Rock interface strength influences fluid-filled fracture propagation pathways in the crust

J. L. Kavanagh*, M. J. Pavier

*Corresponding author for this work

Research output: Contribution to journalArticle (Academic Journal)

22 Citations (Scopus)

Abstract

Rock interface strengths have often been assumed to be zero in numerical and analogue models of fracture propagation and magma intrusion in the crust. Rock strength tests were performed to explore the role that rock interfaces have on the geometry and propagation dynamics of fluid-filled fractures in the crust. We used a 1kN test machine to study 5mm thick cuboidal specimens cut from a sandstone-siltstone rock core, where the strata were known to host magma intrusions and the rock interface between the units was intact. By measuring the load required to grow a crack running along the lithological contact between the layers we calculate its fracture toughness Kc. The siltstone had an average Kc of 0.56±0.03MPam1/2 compared to the sandstone at 0.42±0.02MPam1/2. The rock interface had intermediate average fracture toughness to the parent units at 0.45±0.03MPam1/2. These results have important implications on fracture propagation pathways through rocks, as well as for the geometry and propagation dynamics of magma intrusions in the crust.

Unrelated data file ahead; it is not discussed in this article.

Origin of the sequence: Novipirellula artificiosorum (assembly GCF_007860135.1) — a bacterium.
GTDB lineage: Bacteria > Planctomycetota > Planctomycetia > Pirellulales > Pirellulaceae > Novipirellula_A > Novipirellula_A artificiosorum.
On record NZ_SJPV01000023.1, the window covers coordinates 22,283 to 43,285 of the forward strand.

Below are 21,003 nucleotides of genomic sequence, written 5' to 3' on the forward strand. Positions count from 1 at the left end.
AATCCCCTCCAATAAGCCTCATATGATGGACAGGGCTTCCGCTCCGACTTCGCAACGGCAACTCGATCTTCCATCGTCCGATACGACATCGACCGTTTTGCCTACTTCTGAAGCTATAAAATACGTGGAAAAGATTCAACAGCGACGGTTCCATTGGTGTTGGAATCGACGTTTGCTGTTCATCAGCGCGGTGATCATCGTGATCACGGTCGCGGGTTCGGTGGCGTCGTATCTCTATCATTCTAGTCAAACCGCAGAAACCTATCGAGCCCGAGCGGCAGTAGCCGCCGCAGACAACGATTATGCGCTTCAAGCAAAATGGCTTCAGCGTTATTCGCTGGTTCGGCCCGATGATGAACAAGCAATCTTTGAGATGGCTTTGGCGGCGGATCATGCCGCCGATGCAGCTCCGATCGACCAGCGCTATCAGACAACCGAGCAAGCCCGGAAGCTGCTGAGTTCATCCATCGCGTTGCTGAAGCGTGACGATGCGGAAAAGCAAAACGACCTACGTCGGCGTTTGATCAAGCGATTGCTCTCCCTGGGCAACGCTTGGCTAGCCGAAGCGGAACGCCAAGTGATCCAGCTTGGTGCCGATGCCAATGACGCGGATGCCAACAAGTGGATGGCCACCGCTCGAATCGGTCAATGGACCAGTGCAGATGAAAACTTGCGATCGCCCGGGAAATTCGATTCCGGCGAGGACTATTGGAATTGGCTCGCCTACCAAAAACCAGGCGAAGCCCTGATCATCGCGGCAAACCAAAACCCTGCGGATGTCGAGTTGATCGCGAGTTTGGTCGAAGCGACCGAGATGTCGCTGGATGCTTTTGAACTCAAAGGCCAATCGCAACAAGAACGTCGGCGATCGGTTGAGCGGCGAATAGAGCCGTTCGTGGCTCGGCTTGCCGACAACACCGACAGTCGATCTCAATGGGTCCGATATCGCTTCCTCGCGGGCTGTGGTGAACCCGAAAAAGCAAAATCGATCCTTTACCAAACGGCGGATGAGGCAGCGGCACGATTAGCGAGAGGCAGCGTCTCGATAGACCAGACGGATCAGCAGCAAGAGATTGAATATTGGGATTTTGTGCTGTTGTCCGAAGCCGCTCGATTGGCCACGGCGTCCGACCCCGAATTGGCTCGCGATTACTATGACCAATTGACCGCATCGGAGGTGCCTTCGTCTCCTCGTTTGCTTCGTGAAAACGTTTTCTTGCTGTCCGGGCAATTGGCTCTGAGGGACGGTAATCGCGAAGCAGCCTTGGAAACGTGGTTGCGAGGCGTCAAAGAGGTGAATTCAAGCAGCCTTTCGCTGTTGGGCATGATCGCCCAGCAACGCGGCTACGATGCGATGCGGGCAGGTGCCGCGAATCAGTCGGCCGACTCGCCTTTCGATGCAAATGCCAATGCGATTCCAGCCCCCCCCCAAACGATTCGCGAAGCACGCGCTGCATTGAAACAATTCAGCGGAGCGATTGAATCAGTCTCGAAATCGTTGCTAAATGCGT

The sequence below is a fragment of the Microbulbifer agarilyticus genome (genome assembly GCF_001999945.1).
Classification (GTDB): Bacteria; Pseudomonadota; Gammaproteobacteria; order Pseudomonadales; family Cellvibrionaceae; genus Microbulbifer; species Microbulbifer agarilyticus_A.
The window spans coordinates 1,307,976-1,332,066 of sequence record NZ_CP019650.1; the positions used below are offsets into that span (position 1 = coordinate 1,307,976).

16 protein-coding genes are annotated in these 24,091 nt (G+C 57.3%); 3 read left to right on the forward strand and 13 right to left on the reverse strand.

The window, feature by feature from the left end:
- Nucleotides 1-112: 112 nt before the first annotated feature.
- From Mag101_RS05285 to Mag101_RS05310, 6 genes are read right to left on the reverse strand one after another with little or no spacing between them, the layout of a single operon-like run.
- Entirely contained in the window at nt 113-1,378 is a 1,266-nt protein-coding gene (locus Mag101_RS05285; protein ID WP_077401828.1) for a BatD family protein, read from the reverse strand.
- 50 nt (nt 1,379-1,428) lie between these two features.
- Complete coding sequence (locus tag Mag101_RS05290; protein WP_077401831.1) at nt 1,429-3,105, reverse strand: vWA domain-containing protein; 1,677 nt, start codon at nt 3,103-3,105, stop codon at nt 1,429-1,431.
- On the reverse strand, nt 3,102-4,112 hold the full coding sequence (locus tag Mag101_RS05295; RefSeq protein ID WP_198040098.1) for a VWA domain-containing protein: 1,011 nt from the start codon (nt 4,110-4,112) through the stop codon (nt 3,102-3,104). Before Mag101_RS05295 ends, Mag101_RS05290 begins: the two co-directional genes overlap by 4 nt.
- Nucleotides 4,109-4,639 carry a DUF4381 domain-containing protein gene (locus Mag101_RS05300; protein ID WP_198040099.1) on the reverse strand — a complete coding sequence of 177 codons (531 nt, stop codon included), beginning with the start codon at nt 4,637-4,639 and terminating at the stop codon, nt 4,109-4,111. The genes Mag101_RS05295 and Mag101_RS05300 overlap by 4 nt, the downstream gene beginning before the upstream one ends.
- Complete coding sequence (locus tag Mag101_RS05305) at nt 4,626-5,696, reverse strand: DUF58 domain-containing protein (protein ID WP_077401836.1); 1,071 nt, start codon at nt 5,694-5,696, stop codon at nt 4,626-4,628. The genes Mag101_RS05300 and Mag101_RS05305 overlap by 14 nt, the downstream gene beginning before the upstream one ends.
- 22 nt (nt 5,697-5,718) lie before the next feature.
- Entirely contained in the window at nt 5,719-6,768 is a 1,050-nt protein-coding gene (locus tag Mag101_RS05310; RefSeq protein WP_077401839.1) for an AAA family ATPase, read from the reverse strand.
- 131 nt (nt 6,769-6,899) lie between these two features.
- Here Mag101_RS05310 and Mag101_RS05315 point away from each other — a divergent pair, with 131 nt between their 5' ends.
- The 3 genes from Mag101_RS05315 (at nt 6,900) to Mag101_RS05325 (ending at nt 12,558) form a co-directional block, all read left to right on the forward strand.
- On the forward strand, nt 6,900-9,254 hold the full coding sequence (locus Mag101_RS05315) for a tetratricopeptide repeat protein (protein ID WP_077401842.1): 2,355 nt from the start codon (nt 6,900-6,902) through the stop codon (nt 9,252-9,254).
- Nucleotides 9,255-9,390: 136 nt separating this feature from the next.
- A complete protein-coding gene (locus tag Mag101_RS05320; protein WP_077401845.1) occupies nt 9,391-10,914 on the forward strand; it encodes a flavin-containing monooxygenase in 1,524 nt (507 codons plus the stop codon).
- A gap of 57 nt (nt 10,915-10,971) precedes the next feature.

Original languageEnglish
Pages (from-to)68-75
Number of pages8
JournalJournal of Structural Geology
Volume63
Early online date18 Mar 2014
DOIs
Publication statusPublished - Jun 2014

Keywords

  • Fracture propagation pathways
  • Fracture toughness
  • Magma intrusion
  • Rock interface strength
  • Rock strength tests

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